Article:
Friday 1 March saw the release of When I Get Home, the eagerly anticipated follow up to Solange’s acclaimed album A Seat at the Table. The promotion for the record has included a retro website takeover and a 33 minute visual. We take a look at some of the most innovative album campaigns.
1. Stone Roses
Manchester indie heroes Stone Roses teased their 2015 reformation with a series of lemon posters. The white posters containing the famous lemon image from their iconic self-titled album mysteriously appeared in their home city fueling speculation that a new album was in the works. It was eventually revealed that the band would be reforming for a tour and releasing a new single.
Known for his distaste for the internet and record labels, Prince decided to get his music to his fans for free in 2010 with the release of his album 20Ten. The CD came free with the Daily Mail.
For her 2014 self-titled visual album, Beyonce made one of the most surprising moves in music marketing – no marketing campaign. The album simply appeared with download services and no fanfare.
5. Wu-Tang Clan
In 2014 Hip-Hop pioneers Wu-Tang Clan released a double concept album entitled ‘The Wu – Once Upon A Time In The Shaolin’, but there was only one copy and it toured art galleries. In order to listen to the record fans had to catch it at its nearest stop on the tour. Once the tour ended it sold for approximately $5m making it the most expensive piece of music ever sold.
6. Arcade Fire
To promote their 2013 release ‘Reflektor’ Arcade Fire mobilised a team of graffiti artists from around the world to spray the album’s title.
7. Katy Perry
To publicise the release of the lead single from her 2017 album ‘Witness’ Katy Perry’s team chained disco balls near global landmarks. Fans could hear the single via headphones beside the ball.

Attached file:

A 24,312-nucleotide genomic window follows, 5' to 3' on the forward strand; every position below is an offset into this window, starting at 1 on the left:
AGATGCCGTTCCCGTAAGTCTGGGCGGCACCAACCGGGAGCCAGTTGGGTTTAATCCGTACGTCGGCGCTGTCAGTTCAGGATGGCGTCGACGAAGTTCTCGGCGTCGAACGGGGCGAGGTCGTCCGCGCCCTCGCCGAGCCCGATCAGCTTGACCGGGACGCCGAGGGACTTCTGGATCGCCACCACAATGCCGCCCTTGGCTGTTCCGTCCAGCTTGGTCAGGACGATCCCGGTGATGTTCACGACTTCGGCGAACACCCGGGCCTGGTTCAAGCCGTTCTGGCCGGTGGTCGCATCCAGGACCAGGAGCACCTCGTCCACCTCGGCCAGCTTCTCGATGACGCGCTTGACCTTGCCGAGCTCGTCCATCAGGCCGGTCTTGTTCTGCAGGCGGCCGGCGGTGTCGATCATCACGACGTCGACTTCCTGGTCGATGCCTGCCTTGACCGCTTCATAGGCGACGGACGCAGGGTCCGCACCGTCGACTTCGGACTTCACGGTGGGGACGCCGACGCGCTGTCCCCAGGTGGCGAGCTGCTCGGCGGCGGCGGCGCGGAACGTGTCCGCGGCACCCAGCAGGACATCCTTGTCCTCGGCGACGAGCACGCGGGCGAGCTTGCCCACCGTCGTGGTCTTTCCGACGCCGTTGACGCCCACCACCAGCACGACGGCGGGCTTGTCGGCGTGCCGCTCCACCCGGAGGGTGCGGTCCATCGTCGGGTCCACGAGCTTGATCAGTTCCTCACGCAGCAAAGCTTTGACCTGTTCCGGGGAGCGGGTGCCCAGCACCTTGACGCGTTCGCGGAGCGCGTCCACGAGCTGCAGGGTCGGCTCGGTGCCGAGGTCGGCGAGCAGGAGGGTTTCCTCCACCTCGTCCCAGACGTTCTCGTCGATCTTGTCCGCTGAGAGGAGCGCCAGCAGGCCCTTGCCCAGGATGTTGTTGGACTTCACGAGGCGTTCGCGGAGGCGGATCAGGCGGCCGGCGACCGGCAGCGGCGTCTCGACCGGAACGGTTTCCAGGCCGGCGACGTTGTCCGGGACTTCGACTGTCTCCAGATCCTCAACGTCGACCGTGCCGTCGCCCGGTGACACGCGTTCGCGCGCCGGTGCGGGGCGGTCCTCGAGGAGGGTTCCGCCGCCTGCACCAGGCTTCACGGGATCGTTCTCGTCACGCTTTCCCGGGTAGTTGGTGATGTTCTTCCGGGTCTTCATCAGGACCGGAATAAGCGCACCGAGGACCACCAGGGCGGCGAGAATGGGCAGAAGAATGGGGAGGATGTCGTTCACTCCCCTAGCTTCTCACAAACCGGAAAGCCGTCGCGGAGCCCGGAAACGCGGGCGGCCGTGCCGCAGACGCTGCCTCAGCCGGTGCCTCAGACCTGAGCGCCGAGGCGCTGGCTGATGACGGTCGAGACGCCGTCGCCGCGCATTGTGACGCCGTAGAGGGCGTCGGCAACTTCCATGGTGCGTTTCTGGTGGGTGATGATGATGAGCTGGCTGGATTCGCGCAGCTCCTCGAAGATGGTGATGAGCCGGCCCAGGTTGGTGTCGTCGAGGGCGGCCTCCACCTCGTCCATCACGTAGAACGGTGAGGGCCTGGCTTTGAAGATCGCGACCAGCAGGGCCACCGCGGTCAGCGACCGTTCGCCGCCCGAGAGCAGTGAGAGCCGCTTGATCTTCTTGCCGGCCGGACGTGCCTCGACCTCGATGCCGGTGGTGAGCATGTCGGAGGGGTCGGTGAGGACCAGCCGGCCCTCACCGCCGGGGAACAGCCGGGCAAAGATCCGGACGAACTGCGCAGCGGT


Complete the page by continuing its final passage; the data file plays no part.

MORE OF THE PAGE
8. The Sex Pistols
A boat ride to go down in music history, The Sex Pistols released the infamous single ‘God Save The Queen’ during the Queen’s Silver Jubilee in 1977. They celebrated by playing a very loud gig on the Thames.
9. Michael Jackson
As a means of subtly raising awareness for his new album ‘HIStory’, in 1995 Michael Jackson floated a humongous effigy of himself down the Thames. The stunt reportedly cost a cool $30m.
Solange’s team teased an album with a relaunch of the futuristic myspace style website Black Planet, which was originally created in 1999. Fans have interpreted this as a means of honouring the black community she grew up with. Black Planet was the brainchild of Stanford graduate Omar Wasow and was heralded as one of the first online spaces for people to creatively express the black experience. It was eventually eclipsed by the mass appeal of corporate social channels like facebook and twitter. Solange is reminding us of Wasow’s work, giving him his dues whilst pointing to the reason the site became obsolete.
Wasow told Vice ‘In 1999 almost every story that talked about black people on the internet was focused on the digital divide, how black people were lagging behind in their use of technology. So when we launched people were pretty skeptical that there was even a market for it.’
Solange’s Black Planet page includes a gallery of fine art photography including stills from her short film, tour dates, a newsletter subscription page and links to buy her new album. Solange live streamed listening events around her home city Houston. The events included Q&As with the singer. The visual to accompany the album includes animation, a horse rider, Back to the Future style DeLoreans and a woman welding.